In the Air on Earth Day 1970
As a southern California high school senior on April 22, 1970, my life was absorbed with plans for graduation, the all-night party at Disneyland, and college ahead. The first Earth Day, however, does not stand out in my memory. Earth Day activities did not feature in our yearbook. We had a token chapter of the radical SDS (Students for a Democratic Society), but there was no ecology club.
Although we lived in the sleepy town of Redlands—located east of Los Angeles in the San Bernardino Valley—we were well aware of hippie protests in northern California. It was smog, however, that affected our lives most acutely. We could not even see the foothills of the nearby 11,400-foot San Gorgornio Mountain for more than half the year.
On the first Earth Day, as a part of “Ecology Week,” The Redlands Daily Facts featured a small article on page 3 about 40 stalwart classmates who had volunteered to pick up litter. It is, however, the mention in that article of a few homemade signs with the message “Smog Kills” that resonates most strongly with me today.
Smog defined life in southern California from the 1950s through the 1970s, with harmful effects on every living thing. In addition to smog’s noxious chemicals, change was also in the air by April 22. Eight months later, President Nixon signed the Clean Air Act, which set emissions limits and allowed the recently established Environmental Protection Administration to regulate pollutants. Whereas the quality of southern California’s air has improved steadily since 1970, smog still plagues this area. Ironically, it has taken a different threat to move the needle farthest. According to the British website Metro’s March 19, 2020 headline, “Coronavirus ends LA’s notorious smog and air pollution as people stay home and avoid roads.”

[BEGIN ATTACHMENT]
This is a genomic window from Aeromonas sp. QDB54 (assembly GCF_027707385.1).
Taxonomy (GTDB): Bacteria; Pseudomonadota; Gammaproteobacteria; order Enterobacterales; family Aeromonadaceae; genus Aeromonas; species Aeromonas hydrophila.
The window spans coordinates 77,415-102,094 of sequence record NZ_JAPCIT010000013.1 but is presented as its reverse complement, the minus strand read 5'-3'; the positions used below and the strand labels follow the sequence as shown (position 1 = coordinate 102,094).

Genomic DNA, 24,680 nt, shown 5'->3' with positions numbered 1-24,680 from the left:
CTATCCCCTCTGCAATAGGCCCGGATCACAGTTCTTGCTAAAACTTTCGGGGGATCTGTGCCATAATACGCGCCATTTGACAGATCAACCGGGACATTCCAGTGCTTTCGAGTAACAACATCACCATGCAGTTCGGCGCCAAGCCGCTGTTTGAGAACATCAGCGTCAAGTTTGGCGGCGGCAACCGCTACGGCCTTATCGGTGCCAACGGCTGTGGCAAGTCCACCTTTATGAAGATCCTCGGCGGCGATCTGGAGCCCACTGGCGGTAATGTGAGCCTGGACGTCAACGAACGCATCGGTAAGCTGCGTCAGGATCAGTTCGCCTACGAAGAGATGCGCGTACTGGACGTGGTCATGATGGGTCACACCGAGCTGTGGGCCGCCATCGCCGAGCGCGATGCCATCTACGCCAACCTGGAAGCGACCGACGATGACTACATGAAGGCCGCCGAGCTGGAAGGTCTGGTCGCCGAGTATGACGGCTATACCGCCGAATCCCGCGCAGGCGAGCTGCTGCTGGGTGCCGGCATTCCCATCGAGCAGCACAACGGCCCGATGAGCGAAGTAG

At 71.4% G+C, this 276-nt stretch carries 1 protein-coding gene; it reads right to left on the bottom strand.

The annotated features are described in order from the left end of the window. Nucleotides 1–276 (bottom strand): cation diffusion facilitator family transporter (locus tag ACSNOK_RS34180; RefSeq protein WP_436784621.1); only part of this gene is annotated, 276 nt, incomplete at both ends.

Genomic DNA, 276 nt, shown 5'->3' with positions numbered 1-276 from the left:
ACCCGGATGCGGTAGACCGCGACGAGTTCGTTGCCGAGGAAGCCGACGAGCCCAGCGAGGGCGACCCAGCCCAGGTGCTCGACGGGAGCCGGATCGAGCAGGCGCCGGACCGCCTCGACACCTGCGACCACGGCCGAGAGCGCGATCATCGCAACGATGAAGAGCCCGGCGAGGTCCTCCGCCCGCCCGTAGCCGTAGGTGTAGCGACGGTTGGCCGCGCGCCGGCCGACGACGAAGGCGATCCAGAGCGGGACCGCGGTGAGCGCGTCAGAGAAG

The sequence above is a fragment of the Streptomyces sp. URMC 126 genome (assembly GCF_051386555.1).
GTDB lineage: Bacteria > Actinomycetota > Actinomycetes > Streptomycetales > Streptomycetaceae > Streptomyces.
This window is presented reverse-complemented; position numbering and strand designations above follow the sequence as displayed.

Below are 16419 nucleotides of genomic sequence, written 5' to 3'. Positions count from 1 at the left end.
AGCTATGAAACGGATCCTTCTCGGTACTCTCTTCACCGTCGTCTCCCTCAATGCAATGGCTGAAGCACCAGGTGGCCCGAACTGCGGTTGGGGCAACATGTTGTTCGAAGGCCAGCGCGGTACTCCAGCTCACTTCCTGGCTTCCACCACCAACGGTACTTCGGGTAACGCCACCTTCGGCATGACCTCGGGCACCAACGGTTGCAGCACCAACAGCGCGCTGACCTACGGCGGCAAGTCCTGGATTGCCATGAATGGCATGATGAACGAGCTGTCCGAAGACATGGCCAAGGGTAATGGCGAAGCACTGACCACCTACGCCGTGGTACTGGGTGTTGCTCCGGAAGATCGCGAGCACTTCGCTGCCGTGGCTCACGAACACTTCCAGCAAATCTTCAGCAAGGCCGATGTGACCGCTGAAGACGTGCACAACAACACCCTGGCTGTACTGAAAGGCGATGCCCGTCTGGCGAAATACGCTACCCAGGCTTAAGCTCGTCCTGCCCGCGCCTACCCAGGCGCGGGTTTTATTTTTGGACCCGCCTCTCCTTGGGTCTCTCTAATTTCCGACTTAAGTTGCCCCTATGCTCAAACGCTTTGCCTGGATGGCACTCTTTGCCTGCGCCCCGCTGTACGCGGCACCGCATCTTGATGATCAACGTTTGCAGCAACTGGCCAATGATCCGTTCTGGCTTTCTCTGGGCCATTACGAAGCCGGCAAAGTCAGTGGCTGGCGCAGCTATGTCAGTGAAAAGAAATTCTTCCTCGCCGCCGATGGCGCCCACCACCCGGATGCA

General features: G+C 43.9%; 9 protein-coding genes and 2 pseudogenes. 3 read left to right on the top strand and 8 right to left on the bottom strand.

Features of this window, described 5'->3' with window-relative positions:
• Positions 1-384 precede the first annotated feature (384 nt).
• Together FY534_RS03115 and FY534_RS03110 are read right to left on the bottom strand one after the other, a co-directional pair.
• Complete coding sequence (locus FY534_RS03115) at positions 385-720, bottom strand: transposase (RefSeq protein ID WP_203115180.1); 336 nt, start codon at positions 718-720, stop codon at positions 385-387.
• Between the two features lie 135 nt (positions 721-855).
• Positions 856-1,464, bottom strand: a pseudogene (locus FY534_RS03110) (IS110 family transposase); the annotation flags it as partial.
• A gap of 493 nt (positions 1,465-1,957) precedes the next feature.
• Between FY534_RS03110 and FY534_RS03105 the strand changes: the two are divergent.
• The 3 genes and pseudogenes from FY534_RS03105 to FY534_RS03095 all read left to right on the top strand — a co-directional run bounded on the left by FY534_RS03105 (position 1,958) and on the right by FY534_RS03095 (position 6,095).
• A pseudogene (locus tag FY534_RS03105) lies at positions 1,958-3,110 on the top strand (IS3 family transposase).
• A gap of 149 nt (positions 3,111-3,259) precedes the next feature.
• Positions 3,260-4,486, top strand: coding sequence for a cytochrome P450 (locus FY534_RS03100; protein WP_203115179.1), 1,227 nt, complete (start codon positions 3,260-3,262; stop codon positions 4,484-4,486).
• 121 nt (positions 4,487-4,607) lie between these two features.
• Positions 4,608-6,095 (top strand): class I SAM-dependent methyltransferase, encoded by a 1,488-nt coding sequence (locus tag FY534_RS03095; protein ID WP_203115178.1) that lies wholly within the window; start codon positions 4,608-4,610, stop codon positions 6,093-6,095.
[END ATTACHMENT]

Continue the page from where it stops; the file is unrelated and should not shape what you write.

Fifty years ago, the same edition of The Redlands Daily Facts also featured an article on page 4 about Nobel Prize winner Willard Libby’s speech presented the previous evening at the University of Redlands. Professor of chemistry at UCLA, Libby revealed his plans to establish the profession of an environmental specialist or “ecology doctor.” By 2020, Libby’s proposal has exceeded all expectations.
The ecological focus of BioOne Complete’s journals and the many related careers open to its community are the strongest evidence for how deeply the ideals of both Dr. Libby and Earth Day have taken root.